The old Colonel could not have said when or why the premonition touched him, causing a small, inward shudder. He was not given to premonitions and today, with a June sun flaming in a cloudless sky, was not a day for gloomy thoughts. And yet the prescience was there, formless but real, and once it had appeared uninvited and unwelcome, it remained, a silent, brooding wraith standing a yard or two behind his right shoulder, refusing to go and yet refusing to leave cover and identify itself as anything more than a shade.
They were a generation of men who had grown to maturity under a small, plump woman ruling large slices of five continents. Perhaps this helped them to accept her invasion of their spheres of influence.
God is an Englishman tells the story of Adam Swann, a soldier turned tradesman who builds his business from the ground up and learns about love and humility from his growing family.
I tend to dislike epics unless they’re quick-moving, with lots of action, and there were times I put this book aside for up to a week without picking it up to read a single chapter. The sections in which Adam Swann’s business are described in detail can be a bit of a yawn; and, Adam has a tendency to talk in huge paragraphs. There’s not a lot of white space in God is an Englishman. There are also a large number of characters to keep track of; and the story of Adam Swann’s rise is less fascinating than the smaller stories within the story.
However, while the detail can occasionally be tiresome, what distinguishes Delderfield’s writing is the sense of time and place. Set in Victorian England during an eleven-year period, 1857-1866, the story firmly entrenches the reader in the atmosphere. I could easily imagine the little urchins working at the mills or sleeping near the Thames in muddy clothing. I could hear the sounds of horses clomping, harnesses jingling and people shouting, see the pall of smoke and feel the cold and damp, smell the unwashed and impoverished masses. And, the characters were, for the most part, so easy to distinguish that even a week of setting the book aside didn’t cause any trouble with resuming the story.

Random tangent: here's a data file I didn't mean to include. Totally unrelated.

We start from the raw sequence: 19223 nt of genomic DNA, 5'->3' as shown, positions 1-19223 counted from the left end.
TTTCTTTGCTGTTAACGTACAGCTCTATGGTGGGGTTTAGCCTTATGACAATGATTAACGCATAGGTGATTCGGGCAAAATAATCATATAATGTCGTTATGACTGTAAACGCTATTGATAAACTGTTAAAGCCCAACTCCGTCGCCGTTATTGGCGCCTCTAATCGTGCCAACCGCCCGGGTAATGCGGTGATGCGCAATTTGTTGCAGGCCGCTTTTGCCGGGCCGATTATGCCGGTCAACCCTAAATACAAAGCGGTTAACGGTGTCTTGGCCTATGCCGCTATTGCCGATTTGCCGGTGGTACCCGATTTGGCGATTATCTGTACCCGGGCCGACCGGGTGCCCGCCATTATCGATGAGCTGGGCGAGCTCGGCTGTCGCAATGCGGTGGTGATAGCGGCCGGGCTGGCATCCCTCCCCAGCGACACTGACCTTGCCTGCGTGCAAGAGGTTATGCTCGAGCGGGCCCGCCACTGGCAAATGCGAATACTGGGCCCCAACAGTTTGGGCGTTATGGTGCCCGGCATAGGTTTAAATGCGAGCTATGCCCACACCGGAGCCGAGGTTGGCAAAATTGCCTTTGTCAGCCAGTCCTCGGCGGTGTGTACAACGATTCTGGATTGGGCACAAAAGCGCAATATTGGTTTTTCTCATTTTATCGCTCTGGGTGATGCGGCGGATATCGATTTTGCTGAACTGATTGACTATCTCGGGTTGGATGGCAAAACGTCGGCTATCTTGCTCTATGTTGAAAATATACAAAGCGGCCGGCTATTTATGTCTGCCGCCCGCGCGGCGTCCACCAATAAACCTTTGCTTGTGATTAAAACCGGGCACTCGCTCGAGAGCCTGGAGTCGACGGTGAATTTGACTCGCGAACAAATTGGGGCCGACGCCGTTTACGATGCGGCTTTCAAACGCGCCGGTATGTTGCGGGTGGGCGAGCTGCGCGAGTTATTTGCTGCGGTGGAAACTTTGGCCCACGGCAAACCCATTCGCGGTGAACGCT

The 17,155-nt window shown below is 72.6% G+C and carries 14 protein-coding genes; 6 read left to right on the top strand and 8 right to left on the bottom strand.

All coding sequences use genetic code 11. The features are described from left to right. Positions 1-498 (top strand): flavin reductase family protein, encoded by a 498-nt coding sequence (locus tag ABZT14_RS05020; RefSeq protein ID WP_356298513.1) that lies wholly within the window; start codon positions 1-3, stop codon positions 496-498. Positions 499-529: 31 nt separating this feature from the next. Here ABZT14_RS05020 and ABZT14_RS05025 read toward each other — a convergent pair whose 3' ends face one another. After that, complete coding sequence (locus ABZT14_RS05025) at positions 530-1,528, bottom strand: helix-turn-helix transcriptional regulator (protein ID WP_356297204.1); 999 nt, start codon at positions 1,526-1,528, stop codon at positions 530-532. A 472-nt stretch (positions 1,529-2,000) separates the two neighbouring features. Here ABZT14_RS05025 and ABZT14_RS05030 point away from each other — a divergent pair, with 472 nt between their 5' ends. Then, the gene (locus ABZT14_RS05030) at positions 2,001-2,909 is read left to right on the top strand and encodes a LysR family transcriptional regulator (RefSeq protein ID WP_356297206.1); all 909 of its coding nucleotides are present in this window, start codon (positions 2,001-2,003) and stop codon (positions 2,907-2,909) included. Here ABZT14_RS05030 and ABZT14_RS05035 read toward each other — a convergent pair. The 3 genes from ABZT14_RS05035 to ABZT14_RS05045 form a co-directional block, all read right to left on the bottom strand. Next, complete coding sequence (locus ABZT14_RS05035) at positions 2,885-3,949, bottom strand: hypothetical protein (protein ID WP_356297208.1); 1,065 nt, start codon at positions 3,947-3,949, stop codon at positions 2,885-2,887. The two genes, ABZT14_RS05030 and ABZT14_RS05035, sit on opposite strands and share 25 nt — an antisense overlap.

While I would have happily given up at the beginning because of frustration with the business detail, it improved in the second half. I did think the main character was a bit of a snob and didn’t care for the way he pontificated (he could be condescending and blunt to the point of tactlessness) and looked down his nose at his wife; but, I also understood that the author was trying to show how people were treated during the time period and he got his point across. Overall, an excellent read. There are three books in the Swann series and I would like to read them all.
Up next: A review of The Red Badge of Courage, which I read entirely off a computer screen. Miserable, yet . . . fulfilling.
And, just to make you smile, a quick anecdote:
Youngster brought home his school photos, earlier this week, and pulled them out of the envelope without actually handing it to me, as if he planned to keep them.
"Mr. H. said he wants one of the big photos of me," he said.
I looked up at him from the futon, perplexed. "The larger photos are for grandparents and parents," I replied very seriously. "Smaller ones are for aunts and uncles and friends."
I should mention that Mr. H. has known kiddo since he was in elementary school, as he was the director of our favorite summer camp. Over the years, the youngster has spent a lot of time telling Mr. H. goofy jokes and they've gotten to know each other pretty well.
But, still. "Why does he want a large photo?" I asked.
Youngster grinned. "Because he needs a new dart board."
This is why I love being a mother.
More later, assuming I can keep the kid off my computer. Apparently, I have a better graphics card than the old clunker we let him use. Darn.